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Early voting has begun for the Nov. 7 general election. In addition to local races and referendums across the Rio Grande Valley, voters are asked to decide the fate of 14 proposed amendments to the Texas Constitution. We trust that all voters will recognize the importance of rendering their opinions on matters that in many cases will affect all Texans’ tax burden, their freedoms and our economic future.
One of the proposed amendments would use oil and gas tax revenues to support more research at major universities in the state. Such research has proven to promote scientific progress, attract private investment and create new educational opportunities for many of our state’s top minds. We hope voters will see the value of the proposition and support the measure.
Proposition 5 on the ballot would authorize the state to convert the current National Research University Fund, which primarily benefits the University of Texas at Austin and Texas A&M University in College Station, into a Texas University Fund that supports more universities in the state. Seed money would come from a $3.9 billion allocation from the state’s budget surplus plus the $900 million currently in the NRUF. The state would feed the TUF with annual allotments from the state’s Economic Stabilization Fund, more commonly known as the rainy day fund.
Money from the fund won’t be available to all universities; to qualify, universities must award at least 45 doctoral degrees and spend at least $20 million on federally or privately funded research for three consecutive years. The University of Texas Rio Grande Valley doesn’t qualify, but as it continues to grow and expand its programs and work toward Tier 1 status, enabling its colleges to access TUF money is an attractive goal. UTRGV already has strong programs in its medical, engineering and astronomy schools that surely are conducting the kind of research that might attract funding from the state fund. The TUF also would increase the chances that research could draw federal grants, which sometimes require matching funds from other sources.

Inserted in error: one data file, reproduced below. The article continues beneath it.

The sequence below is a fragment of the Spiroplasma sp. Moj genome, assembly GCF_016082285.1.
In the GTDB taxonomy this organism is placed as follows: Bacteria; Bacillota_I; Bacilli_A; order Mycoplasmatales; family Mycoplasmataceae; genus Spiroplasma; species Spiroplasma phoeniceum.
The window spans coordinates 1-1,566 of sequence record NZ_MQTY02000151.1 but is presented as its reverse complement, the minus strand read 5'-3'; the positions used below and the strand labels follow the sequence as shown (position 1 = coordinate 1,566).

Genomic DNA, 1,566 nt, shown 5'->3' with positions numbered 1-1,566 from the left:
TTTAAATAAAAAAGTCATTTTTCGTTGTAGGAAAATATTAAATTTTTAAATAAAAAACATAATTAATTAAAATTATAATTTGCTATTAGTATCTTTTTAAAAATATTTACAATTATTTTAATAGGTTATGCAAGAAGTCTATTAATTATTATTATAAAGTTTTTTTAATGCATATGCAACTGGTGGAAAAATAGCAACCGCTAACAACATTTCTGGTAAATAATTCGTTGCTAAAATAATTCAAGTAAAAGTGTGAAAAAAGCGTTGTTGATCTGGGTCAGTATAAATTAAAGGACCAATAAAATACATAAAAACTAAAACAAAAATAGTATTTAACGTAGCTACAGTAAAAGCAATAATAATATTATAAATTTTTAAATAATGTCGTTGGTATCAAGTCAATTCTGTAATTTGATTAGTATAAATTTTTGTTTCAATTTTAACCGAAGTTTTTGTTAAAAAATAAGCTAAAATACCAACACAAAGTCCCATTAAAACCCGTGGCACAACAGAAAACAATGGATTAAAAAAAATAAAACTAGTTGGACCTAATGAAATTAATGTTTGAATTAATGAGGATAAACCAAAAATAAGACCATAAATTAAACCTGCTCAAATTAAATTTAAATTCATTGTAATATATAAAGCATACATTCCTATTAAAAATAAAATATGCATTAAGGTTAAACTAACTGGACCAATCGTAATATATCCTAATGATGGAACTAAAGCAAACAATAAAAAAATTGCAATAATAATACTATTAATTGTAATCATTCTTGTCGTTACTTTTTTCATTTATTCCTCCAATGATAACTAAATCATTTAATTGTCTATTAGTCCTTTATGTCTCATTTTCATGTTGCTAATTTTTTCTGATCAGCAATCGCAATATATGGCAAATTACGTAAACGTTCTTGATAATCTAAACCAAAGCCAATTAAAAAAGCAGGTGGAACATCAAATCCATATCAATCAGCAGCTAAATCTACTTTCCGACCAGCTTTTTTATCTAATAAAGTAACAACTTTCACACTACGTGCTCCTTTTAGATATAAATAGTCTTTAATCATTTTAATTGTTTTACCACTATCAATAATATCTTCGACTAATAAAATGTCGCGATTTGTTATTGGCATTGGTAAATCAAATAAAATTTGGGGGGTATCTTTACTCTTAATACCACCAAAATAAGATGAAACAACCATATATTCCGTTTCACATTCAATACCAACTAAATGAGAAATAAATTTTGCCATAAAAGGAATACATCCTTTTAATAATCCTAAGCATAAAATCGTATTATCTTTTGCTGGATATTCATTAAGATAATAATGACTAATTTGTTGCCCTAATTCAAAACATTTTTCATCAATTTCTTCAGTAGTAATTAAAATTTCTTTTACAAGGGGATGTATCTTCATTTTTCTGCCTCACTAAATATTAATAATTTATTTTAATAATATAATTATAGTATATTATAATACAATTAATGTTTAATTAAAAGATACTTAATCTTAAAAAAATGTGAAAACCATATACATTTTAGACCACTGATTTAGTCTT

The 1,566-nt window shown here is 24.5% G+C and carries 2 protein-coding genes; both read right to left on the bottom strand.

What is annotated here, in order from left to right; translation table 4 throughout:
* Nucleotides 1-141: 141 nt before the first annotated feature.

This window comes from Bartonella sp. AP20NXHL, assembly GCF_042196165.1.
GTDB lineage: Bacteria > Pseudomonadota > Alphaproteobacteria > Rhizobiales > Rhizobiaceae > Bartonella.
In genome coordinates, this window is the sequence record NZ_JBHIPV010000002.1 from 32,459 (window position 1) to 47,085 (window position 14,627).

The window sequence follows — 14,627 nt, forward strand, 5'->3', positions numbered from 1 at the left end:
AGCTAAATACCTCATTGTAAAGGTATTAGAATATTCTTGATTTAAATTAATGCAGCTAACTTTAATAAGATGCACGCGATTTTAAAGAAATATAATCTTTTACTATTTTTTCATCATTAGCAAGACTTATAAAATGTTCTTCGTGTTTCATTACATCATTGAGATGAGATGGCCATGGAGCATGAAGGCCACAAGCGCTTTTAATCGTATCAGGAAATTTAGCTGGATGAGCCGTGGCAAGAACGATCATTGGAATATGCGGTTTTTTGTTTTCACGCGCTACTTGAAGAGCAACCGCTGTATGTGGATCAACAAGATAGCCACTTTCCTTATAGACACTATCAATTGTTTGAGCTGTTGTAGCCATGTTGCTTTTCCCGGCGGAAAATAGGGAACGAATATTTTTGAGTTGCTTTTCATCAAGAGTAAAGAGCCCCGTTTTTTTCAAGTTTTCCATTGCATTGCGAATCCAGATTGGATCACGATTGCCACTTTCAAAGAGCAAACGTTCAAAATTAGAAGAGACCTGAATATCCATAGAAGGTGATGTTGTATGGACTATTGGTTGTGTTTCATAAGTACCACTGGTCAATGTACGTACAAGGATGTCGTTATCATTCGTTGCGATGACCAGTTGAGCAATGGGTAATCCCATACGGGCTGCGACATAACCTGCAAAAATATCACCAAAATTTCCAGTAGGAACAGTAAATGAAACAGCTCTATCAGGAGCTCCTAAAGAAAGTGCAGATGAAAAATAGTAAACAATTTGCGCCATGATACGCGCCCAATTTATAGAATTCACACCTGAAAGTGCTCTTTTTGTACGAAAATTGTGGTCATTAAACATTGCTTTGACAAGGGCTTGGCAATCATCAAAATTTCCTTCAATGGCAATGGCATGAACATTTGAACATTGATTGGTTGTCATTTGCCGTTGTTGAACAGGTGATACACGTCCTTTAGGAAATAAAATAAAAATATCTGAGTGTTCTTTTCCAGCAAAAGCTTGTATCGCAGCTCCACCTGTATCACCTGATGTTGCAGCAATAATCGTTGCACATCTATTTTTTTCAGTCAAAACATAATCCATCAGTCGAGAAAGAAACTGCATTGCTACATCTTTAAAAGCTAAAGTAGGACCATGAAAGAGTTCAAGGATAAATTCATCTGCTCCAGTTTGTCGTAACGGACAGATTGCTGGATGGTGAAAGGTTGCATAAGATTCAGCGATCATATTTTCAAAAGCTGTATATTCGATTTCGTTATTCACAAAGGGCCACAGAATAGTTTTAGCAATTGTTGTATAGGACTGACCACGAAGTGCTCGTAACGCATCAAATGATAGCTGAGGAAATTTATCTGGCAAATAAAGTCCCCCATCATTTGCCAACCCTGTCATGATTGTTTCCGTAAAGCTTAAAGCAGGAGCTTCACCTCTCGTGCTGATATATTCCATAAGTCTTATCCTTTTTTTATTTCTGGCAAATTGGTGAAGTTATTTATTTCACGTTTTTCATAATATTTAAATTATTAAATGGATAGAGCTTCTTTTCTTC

The nation’s top faculty and researchers often are attracted to universities that can provide funding, support and strong student assistants for their work. In addition, it’s no secret that strong research programs also draw top high-tech companies that can benefit from the research and knowledgeable graduates and students. Elon Musk, for example, already has forged cooperative agreements with Valley institutions that can benefit both the schools and Musk’s investments such as SpaceX.
With money coming from funds the state already has on hand and fed from oil and gas severance taxes, the TUF won’t affect Texans’ tax burden. It can, however, lead to more research that one day could improve their lives and also offer more educational and research opportunities for our children.
In a very real sense, support for expanded research at our state’s universities is an investment in progress and greater economic development. It’s an investment worth making.
We trust that Valley voters will agree, and show their support for Proposition 5 on the Nov. 7 ballot.